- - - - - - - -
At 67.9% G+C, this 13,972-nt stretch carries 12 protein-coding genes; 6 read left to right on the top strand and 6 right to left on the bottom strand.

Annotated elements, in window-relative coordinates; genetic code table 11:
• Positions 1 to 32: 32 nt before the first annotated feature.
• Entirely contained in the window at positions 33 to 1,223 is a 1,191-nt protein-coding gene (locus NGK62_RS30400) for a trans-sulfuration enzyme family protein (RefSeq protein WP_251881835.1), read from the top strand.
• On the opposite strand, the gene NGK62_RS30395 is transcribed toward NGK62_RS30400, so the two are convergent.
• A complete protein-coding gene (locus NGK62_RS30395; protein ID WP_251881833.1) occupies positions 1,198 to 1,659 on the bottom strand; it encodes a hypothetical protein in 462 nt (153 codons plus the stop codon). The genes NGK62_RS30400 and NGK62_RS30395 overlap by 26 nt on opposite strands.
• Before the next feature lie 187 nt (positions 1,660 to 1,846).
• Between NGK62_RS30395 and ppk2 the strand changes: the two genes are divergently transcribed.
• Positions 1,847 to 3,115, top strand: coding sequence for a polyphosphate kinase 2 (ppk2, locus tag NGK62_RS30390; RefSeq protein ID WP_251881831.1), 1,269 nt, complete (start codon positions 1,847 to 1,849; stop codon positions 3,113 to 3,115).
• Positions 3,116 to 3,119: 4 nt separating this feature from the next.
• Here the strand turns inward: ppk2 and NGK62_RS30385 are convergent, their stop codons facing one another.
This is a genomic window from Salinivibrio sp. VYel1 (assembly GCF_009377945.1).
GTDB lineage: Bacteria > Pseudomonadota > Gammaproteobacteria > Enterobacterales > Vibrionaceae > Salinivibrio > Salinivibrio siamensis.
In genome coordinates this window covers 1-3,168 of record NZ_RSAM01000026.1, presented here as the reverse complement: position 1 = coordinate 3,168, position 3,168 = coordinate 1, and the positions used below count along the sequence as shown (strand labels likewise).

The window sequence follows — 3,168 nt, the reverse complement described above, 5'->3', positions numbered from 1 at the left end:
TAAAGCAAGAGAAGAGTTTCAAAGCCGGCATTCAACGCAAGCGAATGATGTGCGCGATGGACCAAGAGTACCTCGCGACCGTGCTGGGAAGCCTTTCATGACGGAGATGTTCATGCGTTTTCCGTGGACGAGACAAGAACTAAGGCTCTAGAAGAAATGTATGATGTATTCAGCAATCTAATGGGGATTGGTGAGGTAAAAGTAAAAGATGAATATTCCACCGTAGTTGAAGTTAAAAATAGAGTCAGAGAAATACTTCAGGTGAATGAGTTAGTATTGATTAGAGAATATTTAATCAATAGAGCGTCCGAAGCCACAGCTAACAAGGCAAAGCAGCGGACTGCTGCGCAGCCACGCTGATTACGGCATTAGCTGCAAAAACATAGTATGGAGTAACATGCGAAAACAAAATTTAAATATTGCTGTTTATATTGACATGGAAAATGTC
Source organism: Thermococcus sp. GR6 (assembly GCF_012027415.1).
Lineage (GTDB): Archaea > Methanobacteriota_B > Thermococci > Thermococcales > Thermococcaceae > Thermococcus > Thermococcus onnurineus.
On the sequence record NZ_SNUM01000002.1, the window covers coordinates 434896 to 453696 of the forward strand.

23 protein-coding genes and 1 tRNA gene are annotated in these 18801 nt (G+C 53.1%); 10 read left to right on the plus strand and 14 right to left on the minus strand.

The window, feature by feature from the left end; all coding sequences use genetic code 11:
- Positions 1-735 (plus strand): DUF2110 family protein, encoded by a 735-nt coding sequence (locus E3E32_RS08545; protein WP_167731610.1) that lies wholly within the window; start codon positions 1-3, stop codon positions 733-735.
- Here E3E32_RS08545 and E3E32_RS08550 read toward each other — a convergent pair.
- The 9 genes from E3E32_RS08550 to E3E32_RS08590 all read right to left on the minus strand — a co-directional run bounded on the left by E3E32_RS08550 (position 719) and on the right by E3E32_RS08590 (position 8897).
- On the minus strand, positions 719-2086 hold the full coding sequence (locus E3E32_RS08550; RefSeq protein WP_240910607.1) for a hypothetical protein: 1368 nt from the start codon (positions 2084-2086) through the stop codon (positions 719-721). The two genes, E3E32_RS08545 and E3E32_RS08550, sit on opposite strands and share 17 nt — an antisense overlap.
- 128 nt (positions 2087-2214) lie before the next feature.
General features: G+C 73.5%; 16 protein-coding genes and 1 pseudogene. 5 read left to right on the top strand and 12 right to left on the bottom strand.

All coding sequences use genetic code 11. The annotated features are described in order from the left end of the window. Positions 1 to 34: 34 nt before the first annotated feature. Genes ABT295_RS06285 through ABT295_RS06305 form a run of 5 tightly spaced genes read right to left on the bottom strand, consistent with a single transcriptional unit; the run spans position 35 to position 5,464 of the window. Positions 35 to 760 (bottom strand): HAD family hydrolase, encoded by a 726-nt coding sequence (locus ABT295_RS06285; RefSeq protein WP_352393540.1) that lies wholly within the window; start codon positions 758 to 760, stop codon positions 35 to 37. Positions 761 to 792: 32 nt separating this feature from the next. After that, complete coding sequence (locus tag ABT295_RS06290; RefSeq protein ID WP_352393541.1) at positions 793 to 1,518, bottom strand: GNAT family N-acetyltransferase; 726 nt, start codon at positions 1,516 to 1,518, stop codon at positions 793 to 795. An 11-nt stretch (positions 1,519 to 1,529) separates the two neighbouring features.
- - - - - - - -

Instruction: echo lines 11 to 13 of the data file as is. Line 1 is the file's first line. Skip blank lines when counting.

• Here the strand turns inward: ppk2 and NGK62_RS30385 are convergent, their stop codons facing one another.
This is a genomic window from Salinivibrio sp. VYel1 (assembly GCF_009377945.1).
GTDB lineage: Bacteria > Pseudomonadota > Gammaproteobacteria > Enterobacterales > Vibrionaceae > Salinivibrio > Salinivibrio siamensis.